As Hercule Poirot (Sir Peter Ustinov) enjoys a luxurious cruise down the Nile, a newlywed heiress is found murdered on board. Can Poirot identify the killer before the ship reaches the end of its journey?
Trying to find how a millionaire wound up with a phony diamond brings Hercule Poirot (Sir Peter Ustinov) to an exclusive island resort frequented by the rich and famous. When a murder is committed, everyone has an alibi.
To prove that he still is strong and powerful, Philippe Douvier decides to kill Clouseau. Once news of his "death" has been announced, Clouseau tries to take advantage of it and goes undercover with Cato to find out who tried to kill him.
The bumbling Inspector Clouseau travels to Rome to catch a notorious jewel thief known as "The Phantom" before he conducts his most daring heist yet: a princess' priceless diamond with one slight imperfection, known as "The Pink Panther".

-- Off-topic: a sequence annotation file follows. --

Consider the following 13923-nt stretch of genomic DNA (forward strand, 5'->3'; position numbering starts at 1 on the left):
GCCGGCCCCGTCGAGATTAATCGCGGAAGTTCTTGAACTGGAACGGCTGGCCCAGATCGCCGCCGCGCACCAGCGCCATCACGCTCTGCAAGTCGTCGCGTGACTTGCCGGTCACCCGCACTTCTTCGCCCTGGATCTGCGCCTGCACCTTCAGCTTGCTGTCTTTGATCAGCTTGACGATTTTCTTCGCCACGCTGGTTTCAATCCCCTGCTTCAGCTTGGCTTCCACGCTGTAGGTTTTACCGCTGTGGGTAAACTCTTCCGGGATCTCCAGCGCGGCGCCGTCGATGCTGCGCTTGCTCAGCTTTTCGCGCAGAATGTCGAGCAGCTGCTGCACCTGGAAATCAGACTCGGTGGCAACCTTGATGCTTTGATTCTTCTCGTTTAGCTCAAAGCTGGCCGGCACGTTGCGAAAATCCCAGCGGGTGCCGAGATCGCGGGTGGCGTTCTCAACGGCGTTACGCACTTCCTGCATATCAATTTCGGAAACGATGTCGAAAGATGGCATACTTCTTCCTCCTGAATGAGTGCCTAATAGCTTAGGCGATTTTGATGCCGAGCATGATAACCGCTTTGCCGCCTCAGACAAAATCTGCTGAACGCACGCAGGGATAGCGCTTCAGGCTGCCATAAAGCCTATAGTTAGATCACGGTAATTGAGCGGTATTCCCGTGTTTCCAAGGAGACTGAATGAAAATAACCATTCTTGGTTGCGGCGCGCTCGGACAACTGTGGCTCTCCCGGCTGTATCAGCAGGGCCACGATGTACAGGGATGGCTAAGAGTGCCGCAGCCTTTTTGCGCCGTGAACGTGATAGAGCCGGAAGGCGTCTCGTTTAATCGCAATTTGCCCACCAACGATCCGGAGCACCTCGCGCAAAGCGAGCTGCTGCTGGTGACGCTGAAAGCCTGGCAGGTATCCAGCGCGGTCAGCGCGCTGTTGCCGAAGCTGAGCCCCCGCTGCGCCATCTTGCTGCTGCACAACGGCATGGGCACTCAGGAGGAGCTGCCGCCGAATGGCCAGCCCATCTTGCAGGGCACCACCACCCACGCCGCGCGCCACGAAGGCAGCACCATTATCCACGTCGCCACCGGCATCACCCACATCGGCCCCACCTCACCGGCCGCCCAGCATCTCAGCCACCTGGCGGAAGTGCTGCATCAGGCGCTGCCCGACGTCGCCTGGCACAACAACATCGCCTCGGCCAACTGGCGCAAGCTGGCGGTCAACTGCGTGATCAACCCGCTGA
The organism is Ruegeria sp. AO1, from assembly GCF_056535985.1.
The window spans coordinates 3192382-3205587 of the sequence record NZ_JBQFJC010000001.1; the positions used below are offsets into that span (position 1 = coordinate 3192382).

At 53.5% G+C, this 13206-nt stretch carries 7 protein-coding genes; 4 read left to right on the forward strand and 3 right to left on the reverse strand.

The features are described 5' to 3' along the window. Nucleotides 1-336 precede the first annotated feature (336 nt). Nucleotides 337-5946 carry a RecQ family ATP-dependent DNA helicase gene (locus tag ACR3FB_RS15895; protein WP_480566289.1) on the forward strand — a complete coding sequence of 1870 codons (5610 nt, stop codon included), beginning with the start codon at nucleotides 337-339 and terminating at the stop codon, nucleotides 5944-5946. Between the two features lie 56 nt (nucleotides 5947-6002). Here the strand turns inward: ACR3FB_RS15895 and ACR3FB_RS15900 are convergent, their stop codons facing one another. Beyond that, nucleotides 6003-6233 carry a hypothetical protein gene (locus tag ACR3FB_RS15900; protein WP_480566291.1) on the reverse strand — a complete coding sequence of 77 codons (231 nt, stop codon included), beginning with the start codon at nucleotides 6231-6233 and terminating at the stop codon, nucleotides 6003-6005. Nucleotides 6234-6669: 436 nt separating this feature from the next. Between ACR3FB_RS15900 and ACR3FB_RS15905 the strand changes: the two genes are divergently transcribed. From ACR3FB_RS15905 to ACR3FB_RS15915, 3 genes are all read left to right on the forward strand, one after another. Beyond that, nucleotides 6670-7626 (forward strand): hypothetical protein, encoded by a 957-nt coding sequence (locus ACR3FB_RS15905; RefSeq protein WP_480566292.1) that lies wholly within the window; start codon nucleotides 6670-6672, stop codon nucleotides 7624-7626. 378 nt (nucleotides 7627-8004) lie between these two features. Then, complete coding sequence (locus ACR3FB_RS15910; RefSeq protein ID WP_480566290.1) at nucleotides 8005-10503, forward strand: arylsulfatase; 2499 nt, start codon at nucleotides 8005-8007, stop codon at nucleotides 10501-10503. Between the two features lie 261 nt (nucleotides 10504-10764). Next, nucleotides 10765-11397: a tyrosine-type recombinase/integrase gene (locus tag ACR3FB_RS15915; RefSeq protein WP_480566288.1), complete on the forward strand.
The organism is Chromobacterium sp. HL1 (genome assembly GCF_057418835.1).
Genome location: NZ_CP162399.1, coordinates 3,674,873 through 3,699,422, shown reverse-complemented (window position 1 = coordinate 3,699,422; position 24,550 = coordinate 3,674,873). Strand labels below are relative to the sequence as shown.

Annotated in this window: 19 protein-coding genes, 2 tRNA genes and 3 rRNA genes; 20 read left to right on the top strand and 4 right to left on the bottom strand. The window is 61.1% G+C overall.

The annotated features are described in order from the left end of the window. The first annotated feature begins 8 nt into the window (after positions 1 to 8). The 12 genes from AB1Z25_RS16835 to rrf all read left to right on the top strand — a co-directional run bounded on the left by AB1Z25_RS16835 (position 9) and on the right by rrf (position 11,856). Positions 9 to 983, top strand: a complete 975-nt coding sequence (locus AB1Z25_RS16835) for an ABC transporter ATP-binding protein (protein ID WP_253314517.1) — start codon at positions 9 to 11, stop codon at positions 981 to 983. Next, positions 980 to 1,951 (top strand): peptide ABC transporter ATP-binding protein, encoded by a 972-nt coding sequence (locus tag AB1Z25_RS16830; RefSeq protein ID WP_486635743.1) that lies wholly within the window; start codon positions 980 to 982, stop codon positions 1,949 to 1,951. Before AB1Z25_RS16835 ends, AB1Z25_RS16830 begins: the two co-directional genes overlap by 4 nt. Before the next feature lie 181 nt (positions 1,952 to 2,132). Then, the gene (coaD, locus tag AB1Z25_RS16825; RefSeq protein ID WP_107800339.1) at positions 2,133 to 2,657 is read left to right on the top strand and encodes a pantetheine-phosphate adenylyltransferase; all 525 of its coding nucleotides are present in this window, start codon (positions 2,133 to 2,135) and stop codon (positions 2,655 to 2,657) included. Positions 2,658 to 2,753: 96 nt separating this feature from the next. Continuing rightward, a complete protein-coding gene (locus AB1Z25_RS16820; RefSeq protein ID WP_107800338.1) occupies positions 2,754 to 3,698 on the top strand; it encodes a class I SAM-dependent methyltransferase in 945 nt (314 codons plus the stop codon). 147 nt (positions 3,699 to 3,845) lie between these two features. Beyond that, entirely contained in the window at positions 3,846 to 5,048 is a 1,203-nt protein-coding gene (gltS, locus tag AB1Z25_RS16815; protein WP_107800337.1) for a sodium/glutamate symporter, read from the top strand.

Despite not knowing him, the world's most famous detectives can't pass up the offer of a "dinner and murder" invitation from wealthy Lionel Twain (Truman Capote). Each has no idea until their arrival at Two Two Twain who else will be in attendance. Those detectives are: amateur sleuths and New York City socialites Dick (David Niven) and Dora Charleston (Dame Maggie Smith), accompanied by their pet terrier, Myron; Belgian detective Monsieur Milo Perrier (James Coco), accompanied by his chauffeur, Marcel (James Cromwell); Shanghainese Inspector Sidney Wang (Peter Sellers), accompanied by his Japanese adopted son, Willie Wang (Richard Narita); frumpish Brit Miss Jessica Marbles (Elsa Lanchester), accompanied by her invalid nurse, Miss Withers (Estelle Winwood); and San Francisco gumshoe Sam Diamond (Peter Falk), accompanied by his femme fatale sidekick, Tess Skeffington (Eileen Brennan). The dinner part of the invitation runs into problems due to the non-communication between Twain's ...Written by